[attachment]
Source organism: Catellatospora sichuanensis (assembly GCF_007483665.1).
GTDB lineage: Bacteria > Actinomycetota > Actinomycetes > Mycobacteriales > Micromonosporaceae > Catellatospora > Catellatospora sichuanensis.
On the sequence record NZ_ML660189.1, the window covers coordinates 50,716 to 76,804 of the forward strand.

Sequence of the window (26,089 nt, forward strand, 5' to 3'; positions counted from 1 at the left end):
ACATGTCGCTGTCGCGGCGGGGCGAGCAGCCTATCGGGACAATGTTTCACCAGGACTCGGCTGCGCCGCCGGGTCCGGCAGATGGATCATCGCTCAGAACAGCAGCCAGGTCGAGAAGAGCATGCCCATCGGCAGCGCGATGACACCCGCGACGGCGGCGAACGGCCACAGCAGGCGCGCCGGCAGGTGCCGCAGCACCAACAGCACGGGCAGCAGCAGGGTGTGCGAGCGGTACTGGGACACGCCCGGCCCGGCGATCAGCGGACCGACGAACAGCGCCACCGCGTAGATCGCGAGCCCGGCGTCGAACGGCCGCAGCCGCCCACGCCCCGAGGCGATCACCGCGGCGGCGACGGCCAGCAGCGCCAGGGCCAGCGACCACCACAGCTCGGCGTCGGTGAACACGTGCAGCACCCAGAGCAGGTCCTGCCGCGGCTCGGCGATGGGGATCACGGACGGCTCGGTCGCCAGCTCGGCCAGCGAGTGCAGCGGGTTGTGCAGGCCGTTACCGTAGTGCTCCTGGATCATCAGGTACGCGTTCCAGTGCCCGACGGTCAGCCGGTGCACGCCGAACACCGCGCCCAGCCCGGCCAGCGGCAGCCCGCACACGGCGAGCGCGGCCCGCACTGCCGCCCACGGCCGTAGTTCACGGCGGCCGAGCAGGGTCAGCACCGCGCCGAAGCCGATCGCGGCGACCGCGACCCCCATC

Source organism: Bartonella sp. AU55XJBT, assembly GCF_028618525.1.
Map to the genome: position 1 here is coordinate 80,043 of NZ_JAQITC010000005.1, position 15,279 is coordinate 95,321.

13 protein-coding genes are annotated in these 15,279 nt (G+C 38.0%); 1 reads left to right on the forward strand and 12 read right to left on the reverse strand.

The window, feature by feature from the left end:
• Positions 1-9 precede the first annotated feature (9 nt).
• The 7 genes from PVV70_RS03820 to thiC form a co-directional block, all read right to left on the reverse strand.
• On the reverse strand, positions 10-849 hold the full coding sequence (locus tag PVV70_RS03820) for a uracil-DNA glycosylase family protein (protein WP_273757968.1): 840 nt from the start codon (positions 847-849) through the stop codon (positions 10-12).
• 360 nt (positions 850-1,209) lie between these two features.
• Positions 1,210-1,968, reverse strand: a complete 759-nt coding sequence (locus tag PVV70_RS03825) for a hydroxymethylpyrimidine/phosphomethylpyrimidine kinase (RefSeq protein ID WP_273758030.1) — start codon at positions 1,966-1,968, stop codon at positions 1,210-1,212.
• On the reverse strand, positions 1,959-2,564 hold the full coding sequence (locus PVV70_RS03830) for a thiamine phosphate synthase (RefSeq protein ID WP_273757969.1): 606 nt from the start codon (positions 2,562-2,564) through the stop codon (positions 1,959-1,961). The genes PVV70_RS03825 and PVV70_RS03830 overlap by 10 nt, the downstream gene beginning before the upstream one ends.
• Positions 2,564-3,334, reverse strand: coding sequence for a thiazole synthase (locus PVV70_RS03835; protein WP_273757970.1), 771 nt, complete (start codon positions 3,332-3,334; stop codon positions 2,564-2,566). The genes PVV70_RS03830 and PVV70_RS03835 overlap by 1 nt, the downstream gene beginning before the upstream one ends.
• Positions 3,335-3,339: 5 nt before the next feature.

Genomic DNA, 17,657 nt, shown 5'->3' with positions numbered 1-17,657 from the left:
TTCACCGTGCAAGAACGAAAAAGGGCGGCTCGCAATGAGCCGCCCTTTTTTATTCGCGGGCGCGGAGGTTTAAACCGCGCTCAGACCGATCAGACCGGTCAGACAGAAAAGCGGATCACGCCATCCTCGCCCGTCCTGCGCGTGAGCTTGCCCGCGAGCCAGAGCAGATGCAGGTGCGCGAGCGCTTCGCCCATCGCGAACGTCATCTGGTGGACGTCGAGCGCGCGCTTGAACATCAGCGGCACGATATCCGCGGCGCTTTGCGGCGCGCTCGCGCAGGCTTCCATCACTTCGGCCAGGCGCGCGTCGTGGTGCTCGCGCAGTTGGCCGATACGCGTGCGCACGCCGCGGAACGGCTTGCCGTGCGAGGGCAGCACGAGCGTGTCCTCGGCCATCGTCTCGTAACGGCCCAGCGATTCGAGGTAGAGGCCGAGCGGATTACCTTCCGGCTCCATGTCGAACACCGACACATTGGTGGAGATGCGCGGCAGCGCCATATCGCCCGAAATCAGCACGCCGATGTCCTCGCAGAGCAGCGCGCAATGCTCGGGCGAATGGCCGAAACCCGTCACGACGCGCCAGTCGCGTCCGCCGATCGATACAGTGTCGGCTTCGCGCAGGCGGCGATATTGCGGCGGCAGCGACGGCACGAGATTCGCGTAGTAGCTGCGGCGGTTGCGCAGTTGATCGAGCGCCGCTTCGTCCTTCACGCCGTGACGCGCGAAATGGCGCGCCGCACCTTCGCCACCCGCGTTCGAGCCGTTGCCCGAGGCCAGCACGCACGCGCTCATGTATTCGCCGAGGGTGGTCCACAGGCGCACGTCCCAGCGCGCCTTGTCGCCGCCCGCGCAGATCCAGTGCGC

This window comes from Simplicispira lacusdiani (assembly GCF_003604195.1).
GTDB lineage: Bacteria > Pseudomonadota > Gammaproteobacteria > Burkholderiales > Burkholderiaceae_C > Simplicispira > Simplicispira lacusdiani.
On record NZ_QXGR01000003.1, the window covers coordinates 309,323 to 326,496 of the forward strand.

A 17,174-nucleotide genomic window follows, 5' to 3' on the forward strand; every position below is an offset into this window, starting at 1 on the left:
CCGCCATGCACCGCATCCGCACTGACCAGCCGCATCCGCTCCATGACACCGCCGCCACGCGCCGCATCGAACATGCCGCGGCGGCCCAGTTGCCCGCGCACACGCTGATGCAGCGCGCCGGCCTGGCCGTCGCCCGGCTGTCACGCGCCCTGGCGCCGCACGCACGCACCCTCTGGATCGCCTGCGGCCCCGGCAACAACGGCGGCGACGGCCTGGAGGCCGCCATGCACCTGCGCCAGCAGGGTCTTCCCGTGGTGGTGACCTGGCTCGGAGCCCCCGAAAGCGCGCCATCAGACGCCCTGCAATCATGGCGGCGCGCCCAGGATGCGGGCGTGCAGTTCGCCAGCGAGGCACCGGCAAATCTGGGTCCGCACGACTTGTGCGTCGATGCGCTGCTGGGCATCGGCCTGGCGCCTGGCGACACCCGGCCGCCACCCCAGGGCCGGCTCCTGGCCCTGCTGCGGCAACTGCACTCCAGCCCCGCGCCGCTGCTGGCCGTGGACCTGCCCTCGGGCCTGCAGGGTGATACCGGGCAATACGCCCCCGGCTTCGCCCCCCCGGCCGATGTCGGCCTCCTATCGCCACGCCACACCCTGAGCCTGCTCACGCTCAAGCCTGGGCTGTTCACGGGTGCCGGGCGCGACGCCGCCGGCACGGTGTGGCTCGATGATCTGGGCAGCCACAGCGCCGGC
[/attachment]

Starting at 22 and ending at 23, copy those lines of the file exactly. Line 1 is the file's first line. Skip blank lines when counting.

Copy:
On record NZ_QXGR01000003.1, the window covers coordinates 309,323 to 326,496 of the forward strand.

A 17,174-nucleotide genomic window follows, 5' to 3' on the forward strand; every position below is an offset into this window, starting at 1 on the left: